Steam-Soak Performance in South Oman
- S.A. Rice (Petroleum Development Oman LLC)
- Document ID
- Society of Petroleum Engineers
- SPE Reservoir Engineering
- Publication Date
- November 1991
- Document Type
- Journal Paper
- 459 - 466
- 1991. Society of Petroleum Engineers
- 5.3.2 Multiphase Flow, 1.14 Casing and Cementing, 4.1.9 Tanks and storage systems, 5.4.6 Thermal Methods, 2.4.3 Sand/Solids Control, 4.1.5 Processing Equipment, 5.8.5 Oil Sand, Oil Shale, Bitumen, 5.7.2 Recovery Factors, 5.5 Reservoir Simulation, 4.6 Natural Gas, 5.2.1 Phase Behavior and PVT Measurements, 4.3.4 Scale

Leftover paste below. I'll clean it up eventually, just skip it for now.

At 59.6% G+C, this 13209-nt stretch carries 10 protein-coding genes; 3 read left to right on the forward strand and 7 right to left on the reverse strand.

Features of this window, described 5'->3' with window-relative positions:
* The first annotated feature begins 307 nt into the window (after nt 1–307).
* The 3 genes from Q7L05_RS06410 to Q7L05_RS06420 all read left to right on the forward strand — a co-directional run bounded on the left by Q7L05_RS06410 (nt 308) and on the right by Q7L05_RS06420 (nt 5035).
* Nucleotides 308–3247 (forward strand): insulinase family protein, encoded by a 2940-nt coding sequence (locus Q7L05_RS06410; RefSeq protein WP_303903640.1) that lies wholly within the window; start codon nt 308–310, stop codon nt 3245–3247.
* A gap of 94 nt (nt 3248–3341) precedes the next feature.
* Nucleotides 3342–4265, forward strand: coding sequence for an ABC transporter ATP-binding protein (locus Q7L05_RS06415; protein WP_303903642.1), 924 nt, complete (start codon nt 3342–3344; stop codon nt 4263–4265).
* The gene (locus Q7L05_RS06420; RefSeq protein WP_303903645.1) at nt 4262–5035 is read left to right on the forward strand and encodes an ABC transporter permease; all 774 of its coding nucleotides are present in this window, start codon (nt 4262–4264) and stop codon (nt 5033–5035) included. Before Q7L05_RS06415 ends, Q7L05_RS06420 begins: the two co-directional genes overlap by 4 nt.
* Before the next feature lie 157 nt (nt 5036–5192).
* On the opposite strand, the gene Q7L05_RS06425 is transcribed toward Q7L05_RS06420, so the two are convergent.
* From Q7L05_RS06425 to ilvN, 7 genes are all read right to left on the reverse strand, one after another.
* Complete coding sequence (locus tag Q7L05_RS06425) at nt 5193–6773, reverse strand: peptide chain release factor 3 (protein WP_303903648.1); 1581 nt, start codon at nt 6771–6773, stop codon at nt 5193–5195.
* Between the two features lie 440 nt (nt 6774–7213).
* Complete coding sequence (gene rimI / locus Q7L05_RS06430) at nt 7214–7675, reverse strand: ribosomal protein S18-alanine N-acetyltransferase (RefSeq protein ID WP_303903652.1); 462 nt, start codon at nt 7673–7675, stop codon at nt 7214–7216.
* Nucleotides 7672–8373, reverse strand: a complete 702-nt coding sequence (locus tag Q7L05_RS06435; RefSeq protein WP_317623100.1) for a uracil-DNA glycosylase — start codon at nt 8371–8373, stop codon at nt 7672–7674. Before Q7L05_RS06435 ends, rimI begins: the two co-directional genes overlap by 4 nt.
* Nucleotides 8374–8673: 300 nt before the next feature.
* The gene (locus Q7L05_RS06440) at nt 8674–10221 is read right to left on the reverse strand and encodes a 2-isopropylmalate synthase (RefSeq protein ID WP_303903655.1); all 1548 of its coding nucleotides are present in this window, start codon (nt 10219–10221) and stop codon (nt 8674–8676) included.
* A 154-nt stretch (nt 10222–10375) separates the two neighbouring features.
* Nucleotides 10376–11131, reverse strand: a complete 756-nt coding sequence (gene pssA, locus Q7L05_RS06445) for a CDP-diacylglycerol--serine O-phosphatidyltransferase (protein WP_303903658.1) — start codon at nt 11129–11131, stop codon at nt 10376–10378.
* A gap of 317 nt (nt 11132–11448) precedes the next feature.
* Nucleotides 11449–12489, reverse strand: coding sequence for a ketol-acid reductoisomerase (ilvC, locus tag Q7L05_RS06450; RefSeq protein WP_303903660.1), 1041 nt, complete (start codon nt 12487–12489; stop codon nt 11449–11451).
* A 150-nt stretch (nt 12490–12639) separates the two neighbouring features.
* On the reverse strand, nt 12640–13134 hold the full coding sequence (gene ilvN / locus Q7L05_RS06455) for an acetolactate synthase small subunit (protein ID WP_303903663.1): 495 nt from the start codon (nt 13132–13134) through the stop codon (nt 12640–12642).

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With about 2 x 10 stock-tank M3 [12.6 x 10 STB] of medium/heavy oiloriginally in place (OOIP) in south Oman, considerable scope exists forincreasing oil recovery by thermal methods. The viability of thermal recoveryin south Oman was tested with a steamflood pilot in the Al Khlata sands of theMannul field and a 2-year steam-soak project to test the applicability of steamsoak in five south Oman oil fields producing heavy oil. This paper describesthe performance of the latter project. The wells selected for the test programincluded a wide range of south Oman reservoir and oil the main reservoir drivemechanisms of depletion, solution-gas, and edge- and bottomwater drive, thereservoir sandbody types, and oil viscosities from 80 to 4000 mPa's [80 to4,000 cp]. Steam-soak operations were successful, and oil productionaccelerated significantly, with an average stimulated production rate twicethat before stimulation. Acceleration was less marked in wells where reservoirenergy is limited or where the primary (cold) water cut is more than 30 %. Atprimary (cold) water cuts >50 %, no increase in oil production rate wasprimary (cold) water cuts >50 %, no increase in oil production rate wasobserved. The process was simulated numerically for several wells, with theresults in close agreement with performance. Improved understanding of theprocess resulting from the simulation allowed the most important factorsinfluencing performance to be identified and aided process optimization in thefield test. Two small-scale steam-soak projects currently are being assessedfor implementation in the early 1990's.